It seems like anyone who heats with wood is always on the hunt for cheap firewood.
Let's face it.....most of us heat with firewood because we want to save money and lower our heating bills.
It's hard to reduce your heating costs when your paying top dollar for a load of firewood.
So where to you find firewood that's cheaper than usual?
Before you go searching for the deal of a lifetime remember one thing.....there might be a reason why some firewood is "cheap."
Just like many other things, you get what you pay for and firewood is no exception.
However, there are a few things you can do to help lower the price and walk away with a pretty good deal.
With a little bit of research and being persistent it is possible to find a great deal on quality firewood that can save you a lot of time and more importantly, a lot of money.
If you find someone who's selling firewood a lot cheaper than anyone else be cautious and make sure you understand what you're buying.
It's not uncommon for softwoods, green firewood or even rotten firewood to be sold at a reduced price.
The price is reduced because it's harder to sell compared to a quality hardwood.
It doesn't mean these types of firewood are not useable.
It simply means you can't assume all firewood is equal.
If you're looking to find cheap firewood you can try these options:
Look Online - We now live in a world that's connected through the internet.
Chances are you found this article by searching the internet for firewood. Use this technology to your advantage.
Websites like Craigslist or other online classifieds like Facebook Marketplace offer a great place to find local firewood at a reduced price or even free.
Just remember to make sure the quality and quantity of the firewood meets your expectations.
Firewood Permits - Many local governments allow you to purchase permits to cut on public land.
If you don't mind cutting your own firewood this is a great source for trees or deadfalls to cut up.
Generally, a $20 permit will give you enough wood to heat an entire winter. Just remember the rules and regulations are different for each piece of land and it's important to understand the rules before you cut.
I've used this method a lot in the past and it works great if you don't have your own property to cut on.
However, it can be a little time consuming because most governmental agencies only allow you to cut "downed trees" or dead standing trees which requires a lot of driving around and searching for a tree that been blown over or broken off from a recent storm.
Local Sawmill - If you're lucky enough to live near a sawmill you might have access to a lot of great firewood.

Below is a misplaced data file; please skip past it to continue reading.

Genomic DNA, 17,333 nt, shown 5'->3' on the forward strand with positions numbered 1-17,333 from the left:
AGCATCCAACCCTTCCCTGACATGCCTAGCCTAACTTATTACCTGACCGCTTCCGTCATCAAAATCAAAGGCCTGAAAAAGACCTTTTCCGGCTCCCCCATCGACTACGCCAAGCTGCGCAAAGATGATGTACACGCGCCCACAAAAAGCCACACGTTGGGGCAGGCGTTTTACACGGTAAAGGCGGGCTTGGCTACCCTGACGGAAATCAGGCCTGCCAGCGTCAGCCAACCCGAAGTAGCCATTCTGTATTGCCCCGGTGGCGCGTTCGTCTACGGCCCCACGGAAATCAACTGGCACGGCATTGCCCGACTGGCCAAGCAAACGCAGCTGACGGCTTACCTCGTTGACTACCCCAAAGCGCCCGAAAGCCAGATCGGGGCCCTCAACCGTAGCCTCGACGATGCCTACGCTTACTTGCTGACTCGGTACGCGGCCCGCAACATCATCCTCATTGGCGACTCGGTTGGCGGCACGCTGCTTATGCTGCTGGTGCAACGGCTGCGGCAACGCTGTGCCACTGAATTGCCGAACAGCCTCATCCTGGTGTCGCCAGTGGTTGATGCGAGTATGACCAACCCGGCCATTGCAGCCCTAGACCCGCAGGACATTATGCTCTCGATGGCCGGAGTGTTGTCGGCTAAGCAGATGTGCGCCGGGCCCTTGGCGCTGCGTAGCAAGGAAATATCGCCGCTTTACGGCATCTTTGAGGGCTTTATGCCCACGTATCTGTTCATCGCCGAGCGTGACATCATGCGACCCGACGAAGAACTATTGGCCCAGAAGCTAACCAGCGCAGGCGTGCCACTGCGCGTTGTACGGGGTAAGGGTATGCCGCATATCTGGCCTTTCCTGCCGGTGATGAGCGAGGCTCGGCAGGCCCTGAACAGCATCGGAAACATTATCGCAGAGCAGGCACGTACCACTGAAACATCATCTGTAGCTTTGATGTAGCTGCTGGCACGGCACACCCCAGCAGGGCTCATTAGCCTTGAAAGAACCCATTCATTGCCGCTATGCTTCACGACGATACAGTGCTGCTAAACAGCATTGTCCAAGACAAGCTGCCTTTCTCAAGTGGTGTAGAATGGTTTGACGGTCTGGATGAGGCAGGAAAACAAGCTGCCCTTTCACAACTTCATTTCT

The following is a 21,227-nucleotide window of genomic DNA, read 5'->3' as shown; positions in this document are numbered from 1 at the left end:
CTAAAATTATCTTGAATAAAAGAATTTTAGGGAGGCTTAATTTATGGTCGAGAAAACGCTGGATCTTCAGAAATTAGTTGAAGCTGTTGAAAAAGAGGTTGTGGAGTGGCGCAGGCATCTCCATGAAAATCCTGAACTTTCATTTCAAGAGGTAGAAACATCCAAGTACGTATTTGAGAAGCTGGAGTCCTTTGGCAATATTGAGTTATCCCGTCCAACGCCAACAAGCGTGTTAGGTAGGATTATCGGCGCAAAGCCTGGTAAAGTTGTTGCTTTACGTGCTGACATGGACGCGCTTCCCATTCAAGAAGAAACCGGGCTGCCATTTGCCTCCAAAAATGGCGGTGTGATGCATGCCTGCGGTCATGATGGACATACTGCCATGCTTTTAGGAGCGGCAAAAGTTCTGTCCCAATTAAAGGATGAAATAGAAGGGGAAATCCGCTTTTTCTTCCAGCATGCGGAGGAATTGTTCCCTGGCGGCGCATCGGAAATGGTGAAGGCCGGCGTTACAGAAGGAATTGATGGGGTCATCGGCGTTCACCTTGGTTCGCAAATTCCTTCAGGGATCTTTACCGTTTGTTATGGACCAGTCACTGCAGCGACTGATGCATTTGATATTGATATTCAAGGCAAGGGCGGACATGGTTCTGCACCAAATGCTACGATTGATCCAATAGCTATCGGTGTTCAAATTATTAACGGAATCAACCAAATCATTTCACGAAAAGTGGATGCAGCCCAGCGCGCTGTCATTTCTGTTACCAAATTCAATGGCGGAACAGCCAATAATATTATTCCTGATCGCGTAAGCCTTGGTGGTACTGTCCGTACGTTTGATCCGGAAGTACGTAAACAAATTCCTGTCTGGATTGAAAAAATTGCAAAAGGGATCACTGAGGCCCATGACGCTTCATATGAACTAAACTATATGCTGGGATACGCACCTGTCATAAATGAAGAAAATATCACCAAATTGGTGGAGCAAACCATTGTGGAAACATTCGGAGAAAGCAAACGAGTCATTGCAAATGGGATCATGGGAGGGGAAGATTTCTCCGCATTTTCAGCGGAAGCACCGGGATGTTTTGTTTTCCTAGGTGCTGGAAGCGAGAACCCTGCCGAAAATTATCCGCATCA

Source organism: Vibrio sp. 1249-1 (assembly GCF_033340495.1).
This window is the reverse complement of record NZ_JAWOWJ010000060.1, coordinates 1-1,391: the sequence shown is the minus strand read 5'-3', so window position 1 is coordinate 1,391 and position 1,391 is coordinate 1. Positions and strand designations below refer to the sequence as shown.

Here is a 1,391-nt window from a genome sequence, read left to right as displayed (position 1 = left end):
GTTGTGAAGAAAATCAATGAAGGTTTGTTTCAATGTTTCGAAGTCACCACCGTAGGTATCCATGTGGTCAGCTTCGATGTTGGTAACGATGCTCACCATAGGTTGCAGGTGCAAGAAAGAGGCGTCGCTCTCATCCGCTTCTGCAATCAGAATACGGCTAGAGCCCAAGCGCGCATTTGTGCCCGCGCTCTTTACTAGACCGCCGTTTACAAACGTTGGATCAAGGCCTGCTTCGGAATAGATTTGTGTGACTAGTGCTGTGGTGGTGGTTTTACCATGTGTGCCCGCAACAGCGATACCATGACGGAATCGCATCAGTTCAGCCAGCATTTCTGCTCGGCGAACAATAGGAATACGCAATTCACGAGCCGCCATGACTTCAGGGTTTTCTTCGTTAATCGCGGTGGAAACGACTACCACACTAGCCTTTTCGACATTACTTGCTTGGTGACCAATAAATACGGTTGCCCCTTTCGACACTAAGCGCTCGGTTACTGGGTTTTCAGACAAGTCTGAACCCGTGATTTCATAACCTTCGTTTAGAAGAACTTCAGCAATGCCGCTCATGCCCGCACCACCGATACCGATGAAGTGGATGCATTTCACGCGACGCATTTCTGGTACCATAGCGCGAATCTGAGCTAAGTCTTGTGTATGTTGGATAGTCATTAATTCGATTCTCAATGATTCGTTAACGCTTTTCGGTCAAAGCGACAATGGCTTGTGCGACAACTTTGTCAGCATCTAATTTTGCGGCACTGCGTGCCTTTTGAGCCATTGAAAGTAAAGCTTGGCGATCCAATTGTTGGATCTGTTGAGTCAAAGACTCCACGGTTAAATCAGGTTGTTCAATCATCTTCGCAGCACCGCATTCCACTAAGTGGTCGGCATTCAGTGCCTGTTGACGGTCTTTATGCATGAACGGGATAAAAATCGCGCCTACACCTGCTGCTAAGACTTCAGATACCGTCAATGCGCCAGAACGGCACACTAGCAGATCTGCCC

Many sawmills or pallet factories have leftover slab wood or tailings that make great firewood.
Not every sawmill or pallet factory will advertise the firewood for sale.
It pays to be assertive and contact the office yourself and ask.
Scavenge - I'm always on the hunt for easy firewood.
Blowdowns, deadfalls and trees leftover from construction or land development can be a great source for firewood.
Remember to ask permission before you cut. Just because the road commission or power company cuts down a lot of trees doesn't mean they're "free for the taking."
Someone owns the land and you need permission and/or a permit before you take the wood.
Recently, the road commission cleared the trees from along the roadway just down the road from my house.
A few of the property owners set up signs that read "Free Firewood" simply because they wanted the trees out of their yard and they didn't burn firewood.
This was a great opportunity for a lot of wood that was really easy to process.
Buy In Bulk - Ordering large quantities of firewood from one supplier is a great way to buy cheap firewood.
Buying in bulk or paying cash can help you save money.
The company probably won't advertise a bulk or cash discount but if you ask you might just be surprised.
Green Firewood - Green firewood is not seasoned and you won't be able to burn it immediately.
However, if you plan ahead you can buy green firewood at a reduced price, stack it in a dry place and allow it to season.
Remember, this only works if you plan ahead.
Firewood typically takes around a year to season (depending on the species) so if you buy green firewood in October and expect to burn it in November it won't work.
Place A Wanted Add - Place a wanted add in your local paper looking for free firewood.
You'll be amazed how many people need already processed wood removed from their property.
Not everyone burns firewood. If a homeowner has a tree fall down they need a way to get rid of all the firewood they cut up.
Due to liability reasons I don't recommend responding to "free firewood" adds that want someone to remove a standing tree and in turn you're allowed to keep the firewood.
The trees are usually next to a building or some other difficult spot and the homeowner is trying to save money by not having a professional tree service remove the tree.
These offers place too much liability on you (if something were to go wrong) and it's not worth the time and effort for this type of cheap firewood.
If you look around and plan ahead you'll find a lot of ways to find cheap firewood or a way to buy it for a reduced price.
If it sounds to good to be true....it probably is. Obey all laws and always ask permission.
Trying to save a few dollars is not worth getting yourself into legal troubles.
Also, burning scrap lumber or building supplies treated with chemicals is dangerous and it's not recommended.